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Underplayed Premises of TDD: Q&A with GeePaw Hill

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GeePaw Hill, a software coach, spoke about five underplayed premises of TDD at eXperience Agile 2018. Key takeaways included: TDD is more than a technique; it’s a whole style of programming, an integrated system of related behaviors and ideas. The five premises of TDD provide a ring in which we operate, they are the air that a TDD’er breathes.

The five premises of test-driven development (TDD) form the kind of fundament under which almost all TDD proceeds, said Hill. They are really what is binding us into this test-driven approach in the first place.

The five premises that Hill presented were:

  • The Money Premise — We’re in this for the money.
  • The Judgment Premise — We’ll rely on individuals making local decisions.
  • The Correlation Premise — Internal quality *is* productivity.
  • The Chaining Premise — We’ll test mostly in very small parts.
  • The Steering Premise — Tests & testability are first-class design participants.

When you are inside TDD these premises are invisible but still they are extremely important, argued Hill. You have to keep them in mind when doing TDD.

The money premise is about where the money is. TDD is not about testing, improving quality, or craftsmanship. The aim of TDD is to ship more value faster, said Hill, "we’re in this for the money".

The judgment premise implies that we are totally depending on individual humans using individual judgment. Software is doing the same thing every time, but the same is not true for humans, argued Hill. TDD is not an algorithm for coding; you have to take decisions when you are doing TDD.

The correlation premise says that internal quality and productivity are correlated. They have a direct relationship, go up together and go down together, said Hill, as they both depend on things like skills and domain knowledge. Keeping your code in good shape is not optional, argued Hill.

The chaining premise tells us that the way to test the chain is by testing each individual link in that chain. Programs are broken down in smaller parts; you have to do the testing on those parts. Testing the whole chain is expensive, it’s difficult to write the tests and maintain them, but testing the links is the cheapest way that will cover the most ground, said Hill.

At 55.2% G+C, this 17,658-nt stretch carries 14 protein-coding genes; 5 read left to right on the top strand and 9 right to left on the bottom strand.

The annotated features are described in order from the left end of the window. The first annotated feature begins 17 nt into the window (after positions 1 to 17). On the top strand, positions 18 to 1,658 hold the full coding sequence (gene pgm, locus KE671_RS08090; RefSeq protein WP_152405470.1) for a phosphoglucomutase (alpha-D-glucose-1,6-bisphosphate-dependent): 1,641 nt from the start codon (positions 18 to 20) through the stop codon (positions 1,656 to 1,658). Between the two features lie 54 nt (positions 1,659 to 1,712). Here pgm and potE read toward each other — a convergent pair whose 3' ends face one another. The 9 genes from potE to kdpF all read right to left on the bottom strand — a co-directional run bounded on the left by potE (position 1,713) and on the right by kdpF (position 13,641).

The steering premise says that tests and testability are first class participants in design. If you don’t have a testable design, you don’t have a design, argued Hill. You are constantly questioning how to test this, and how it has been tested so far, all the way through from the very first line of code to the very last line of code that you write. You must change your design to make it as easy as possible to test, he said.

When you do TDD the premises will play a role during the work. They are invisible, the "air you breathe", argued Hill.

InfoQ spoke with GeePaw Hill after his talk.

InfoQ: What’s makes it so important to know the TDD premises?

GeePaw Hill: If we’re unaware of these premises, we can talk ourselves into some pretty serious foot-shooting behavior. For each of these, I could give an example, but let’s take the correlation premise.

TDD’ers are obsessed with the internal quality of their code, because they know it’s directly and immediately correlated with their productivity. Folks who don’t know that are prone to see work affecting the internal quality as "cleaning", a word I avoid assiduously. No matter how important one thinks it is to wash the dishes, the simple truth is that you can eat off dirty dishes for a long time and come to no harm. You can delay on the cleaning, because right now what you need is food, not cleaner plates. You want more food now, so you skip washing the dishes "just this once".

But what if not washing the dishes meant that you would immediately have less food now? Internal quality isn’t cleanliness because it’s a major factor in production, not a nice-to-have; the negative productivity effect of a poor factoring, a bad name, a long delay between the introduction of a variable and its initialization, is immediate. A person who understands the correlation premise never sees internal code quality as optional.

InfoQ: How can we improve our TDD skills?

Hill: TDD is often seen as a simple technique, but the argument of the premises is that it really is a whole style of programming, not a new tacked-on mechanic, but an integrated system of related behaviors and ideas. People who are skilled in karate are called karetekas, and in judo they’re called judoka. Going from the old-school styles to the modern synthesis is somewhat like going from being a kareteka to a judoka. It involves lots of different muscles, different movements, different ideas.

That having been said, there are really the same old things we have to do to get any rich skill:

  1. find a quiet safe place to open your mind to it.
  2. read around and study.
  3. practice, practice, practice.

There are teachers and mentors, and they can help you do all three of these things, but they can’t do them for you. As with all complex learning endeavors, there is no royal road to TDD.

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